The road is no place for people to learn from mistakes is the grim message from the latest road safety advertisement urging drivers to slow down to save lives.
"Mistakes" is the latest NZ Transport Agency advertisement targeting speeding drivers. It aims to reduce deaths and injuries on the road.
The new campaign targeted competent drivers who drove regularly and put plenty of kilometres on the car, NZTA national media manager Andrew Knackstedt said.
"These people drive 'comfortably' fast; typically a bit faster than the posted speed limit or other traffic,'' Knackstedt said.
"But they don't consider it to be wrong or anti-social because it's not really 'speeding' in their minds.
"They feel competent and in control of their vehicle."
Even people who recognised the risk associated with driving at speed did not always put their beliefs into practice when they were behind the wheel, Knackstedt said.
"Speed is still a contributing factor in 20 per cent of all fatal and serious injury crashes on New Zealand roads.
"Their speed may be over the limit but to them it is minimal, eg 107kmh in a 100 kmh area."
The message from past road safety campaigns that the faster you went, the bigger the mess, still rang true, Knackstedt said.
"The higher your speed, the less opportunity you have to react to a mistake and recover, and this is the key message for this campaign."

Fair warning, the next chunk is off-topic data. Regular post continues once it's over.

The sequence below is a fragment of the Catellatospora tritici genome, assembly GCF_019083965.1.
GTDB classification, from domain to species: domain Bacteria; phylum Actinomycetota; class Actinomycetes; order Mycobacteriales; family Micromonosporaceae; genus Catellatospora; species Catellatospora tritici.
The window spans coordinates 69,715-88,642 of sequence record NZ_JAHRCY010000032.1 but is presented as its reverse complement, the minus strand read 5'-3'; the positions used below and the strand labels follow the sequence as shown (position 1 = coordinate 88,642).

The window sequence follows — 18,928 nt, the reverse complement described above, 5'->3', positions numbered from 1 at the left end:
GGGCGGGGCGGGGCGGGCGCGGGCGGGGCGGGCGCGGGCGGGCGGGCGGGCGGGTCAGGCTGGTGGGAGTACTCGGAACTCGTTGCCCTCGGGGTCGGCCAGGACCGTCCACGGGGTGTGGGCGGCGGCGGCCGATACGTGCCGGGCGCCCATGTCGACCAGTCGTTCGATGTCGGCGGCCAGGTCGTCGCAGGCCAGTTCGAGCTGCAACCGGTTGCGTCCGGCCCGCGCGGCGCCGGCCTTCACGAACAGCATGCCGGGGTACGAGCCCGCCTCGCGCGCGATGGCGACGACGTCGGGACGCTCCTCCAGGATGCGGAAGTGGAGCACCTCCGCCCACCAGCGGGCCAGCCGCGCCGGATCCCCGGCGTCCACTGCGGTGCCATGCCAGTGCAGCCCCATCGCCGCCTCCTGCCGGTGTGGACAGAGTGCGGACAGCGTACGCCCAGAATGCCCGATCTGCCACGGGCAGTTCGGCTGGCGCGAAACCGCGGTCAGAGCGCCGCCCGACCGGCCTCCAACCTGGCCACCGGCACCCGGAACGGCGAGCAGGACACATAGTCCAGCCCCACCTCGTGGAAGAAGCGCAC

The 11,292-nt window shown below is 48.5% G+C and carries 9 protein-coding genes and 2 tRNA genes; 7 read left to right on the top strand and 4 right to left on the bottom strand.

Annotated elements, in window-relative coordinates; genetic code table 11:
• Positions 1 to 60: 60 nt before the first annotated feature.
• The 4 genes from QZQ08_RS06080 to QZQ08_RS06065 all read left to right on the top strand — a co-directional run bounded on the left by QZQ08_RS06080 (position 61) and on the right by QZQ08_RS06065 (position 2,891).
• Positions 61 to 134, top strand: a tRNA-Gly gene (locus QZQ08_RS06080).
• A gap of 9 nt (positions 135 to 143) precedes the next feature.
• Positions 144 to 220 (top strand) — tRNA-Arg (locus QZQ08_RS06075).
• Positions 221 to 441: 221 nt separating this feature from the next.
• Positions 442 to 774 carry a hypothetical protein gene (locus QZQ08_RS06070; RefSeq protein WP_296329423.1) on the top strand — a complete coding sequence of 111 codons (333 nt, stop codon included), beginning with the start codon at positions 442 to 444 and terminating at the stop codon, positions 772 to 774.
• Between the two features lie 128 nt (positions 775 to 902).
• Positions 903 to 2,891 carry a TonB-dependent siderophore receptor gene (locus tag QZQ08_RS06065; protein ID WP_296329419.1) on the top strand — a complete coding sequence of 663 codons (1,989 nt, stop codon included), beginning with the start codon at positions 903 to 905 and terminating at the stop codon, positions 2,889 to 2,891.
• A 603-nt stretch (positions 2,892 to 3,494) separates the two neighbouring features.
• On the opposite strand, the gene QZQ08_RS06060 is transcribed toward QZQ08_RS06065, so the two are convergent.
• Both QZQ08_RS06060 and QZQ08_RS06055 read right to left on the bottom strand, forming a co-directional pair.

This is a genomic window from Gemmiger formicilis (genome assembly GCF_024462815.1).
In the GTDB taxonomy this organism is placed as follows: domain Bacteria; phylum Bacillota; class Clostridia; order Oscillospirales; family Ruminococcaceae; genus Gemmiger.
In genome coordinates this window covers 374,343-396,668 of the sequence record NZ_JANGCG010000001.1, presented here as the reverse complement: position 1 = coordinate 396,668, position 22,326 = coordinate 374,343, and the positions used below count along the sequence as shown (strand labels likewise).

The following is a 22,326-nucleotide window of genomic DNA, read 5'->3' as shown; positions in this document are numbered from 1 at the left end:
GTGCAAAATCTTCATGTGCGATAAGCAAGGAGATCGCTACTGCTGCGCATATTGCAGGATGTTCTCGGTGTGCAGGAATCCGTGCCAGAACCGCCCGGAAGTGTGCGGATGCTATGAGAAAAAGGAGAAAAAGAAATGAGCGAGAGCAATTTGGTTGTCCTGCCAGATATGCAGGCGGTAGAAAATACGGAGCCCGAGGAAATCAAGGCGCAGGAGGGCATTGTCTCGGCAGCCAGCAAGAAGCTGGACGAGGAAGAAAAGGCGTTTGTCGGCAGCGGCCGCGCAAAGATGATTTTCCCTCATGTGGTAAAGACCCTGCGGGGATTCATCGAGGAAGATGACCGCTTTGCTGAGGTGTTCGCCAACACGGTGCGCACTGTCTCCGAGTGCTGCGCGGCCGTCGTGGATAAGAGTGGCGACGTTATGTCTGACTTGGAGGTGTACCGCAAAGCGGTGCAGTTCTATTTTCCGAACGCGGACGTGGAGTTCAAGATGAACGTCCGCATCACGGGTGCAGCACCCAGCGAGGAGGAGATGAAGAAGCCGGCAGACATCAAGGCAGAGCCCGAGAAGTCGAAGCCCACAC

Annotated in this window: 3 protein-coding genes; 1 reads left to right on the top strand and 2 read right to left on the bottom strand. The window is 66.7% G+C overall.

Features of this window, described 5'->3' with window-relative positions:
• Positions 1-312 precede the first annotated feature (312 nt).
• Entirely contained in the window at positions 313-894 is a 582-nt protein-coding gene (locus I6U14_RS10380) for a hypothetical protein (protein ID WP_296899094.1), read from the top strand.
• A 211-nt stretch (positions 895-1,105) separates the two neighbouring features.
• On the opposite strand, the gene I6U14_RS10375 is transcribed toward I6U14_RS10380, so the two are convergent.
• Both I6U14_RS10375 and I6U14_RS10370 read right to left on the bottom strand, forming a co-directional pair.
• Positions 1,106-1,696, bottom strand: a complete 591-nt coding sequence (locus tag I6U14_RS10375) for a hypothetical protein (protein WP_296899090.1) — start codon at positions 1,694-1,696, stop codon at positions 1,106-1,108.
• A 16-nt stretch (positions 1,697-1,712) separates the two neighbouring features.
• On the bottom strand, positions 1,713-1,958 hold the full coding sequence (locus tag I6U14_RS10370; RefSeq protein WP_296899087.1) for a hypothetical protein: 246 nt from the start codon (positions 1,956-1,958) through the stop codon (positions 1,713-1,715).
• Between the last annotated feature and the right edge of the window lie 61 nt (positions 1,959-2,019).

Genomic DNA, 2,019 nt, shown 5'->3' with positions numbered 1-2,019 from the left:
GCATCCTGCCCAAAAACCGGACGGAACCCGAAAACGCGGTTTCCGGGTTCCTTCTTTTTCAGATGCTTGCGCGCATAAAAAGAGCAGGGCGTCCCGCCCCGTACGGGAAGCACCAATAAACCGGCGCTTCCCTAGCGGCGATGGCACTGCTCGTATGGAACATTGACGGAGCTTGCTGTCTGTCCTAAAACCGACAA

The campaign aimed to reframe the way people looked at their speed when driving, Knackstedt said.
While someone might be a good driver, human beings, including other drivers, were prone to making mistakes.
"In many aspects of life we can learn from our mistakes; but not when driving – the road is an exception.
"Even the smallest of mistakes on the road can cost us our life, or take someone else's."
The speed a person chose to drive at needed to leave room for any potential error – whether it was theirs or someone else's, Knackstedt said.
"We are aiming to create a safe system for travelling in New Zealand, where no-one should pay for a mistake with their life."
The initial reaction to the advertisement, which is expected to run for two years, had been "very positive". The ad had been shared widely on social media sites, Knackstedt said.